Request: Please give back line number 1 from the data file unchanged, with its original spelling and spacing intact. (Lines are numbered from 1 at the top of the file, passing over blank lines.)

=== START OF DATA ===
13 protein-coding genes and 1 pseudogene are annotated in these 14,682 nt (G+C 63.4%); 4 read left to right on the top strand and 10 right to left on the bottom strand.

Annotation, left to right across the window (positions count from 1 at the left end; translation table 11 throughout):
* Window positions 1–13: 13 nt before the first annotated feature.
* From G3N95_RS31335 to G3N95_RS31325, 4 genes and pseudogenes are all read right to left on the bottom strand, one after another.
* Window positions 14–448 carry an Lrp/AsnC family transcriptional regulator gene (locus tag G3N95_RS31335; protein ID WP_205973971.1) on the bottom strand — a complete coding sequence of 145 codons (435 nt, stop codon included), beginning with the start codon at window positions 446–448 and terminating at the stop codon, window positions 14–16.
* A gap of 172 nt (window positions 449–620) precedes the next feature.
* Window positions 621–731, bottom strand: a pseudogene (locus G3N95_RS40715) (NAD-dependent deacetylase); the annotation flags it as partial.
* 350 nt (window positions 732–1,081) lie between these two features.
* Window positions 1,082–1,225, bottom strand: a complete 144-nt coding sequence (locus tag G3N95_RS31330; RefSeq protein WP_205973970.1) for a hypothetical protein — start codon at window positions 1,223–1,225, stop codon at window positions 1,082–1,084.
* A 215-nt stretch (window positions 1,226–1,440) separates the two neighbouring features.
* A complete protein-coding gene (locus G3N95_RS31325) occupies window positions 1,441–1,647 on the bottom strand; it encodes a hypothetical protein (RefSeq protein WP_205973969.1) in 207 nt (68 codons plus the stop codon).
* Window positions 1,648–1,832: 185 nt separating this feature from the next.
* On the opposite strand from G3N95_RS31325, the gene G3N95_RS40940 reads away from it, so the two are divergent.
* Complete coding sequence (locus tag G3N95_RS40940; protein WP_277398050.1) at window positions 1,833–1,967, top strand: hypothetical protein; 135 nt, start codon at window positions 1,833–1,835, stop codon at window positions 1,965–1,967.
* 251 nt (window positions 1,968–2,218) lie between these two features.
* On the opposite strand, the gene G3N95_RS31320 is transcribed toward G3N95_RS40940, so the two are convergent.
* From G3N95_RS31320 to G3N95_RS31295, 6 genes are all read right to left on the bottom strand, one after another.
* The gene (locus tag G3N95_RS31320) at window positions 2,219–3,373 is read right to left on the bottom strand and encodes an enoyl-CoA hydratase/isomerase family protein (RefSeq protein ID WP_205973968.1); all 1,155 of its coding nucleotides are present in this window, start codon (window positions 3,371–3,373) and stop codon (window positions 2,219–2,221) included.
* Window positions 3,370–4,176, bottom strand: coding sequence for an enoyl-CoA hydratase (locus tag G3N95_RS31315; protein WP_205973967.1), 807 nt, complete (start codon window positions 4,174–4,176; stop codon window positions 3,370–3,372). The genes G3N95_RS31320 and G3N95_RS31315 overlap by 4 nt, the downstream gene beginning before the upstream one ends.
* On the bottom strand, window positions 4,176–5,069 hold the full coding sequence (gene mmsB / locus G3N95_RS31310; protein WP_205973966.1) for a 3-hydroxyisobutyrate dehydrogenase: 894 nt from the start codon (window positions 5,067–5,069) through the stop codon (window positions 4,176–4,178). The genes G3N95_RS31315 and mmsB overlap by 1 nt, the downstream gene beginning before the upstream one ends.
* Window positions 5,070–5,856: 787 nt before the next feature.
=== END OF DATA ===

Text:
13 protein-coding genes and 1 pseudogene are annotated in these 14,682 nt (G+C 63.4%); 4 read left to right on the top strand and 10 right to left on the bottom strand.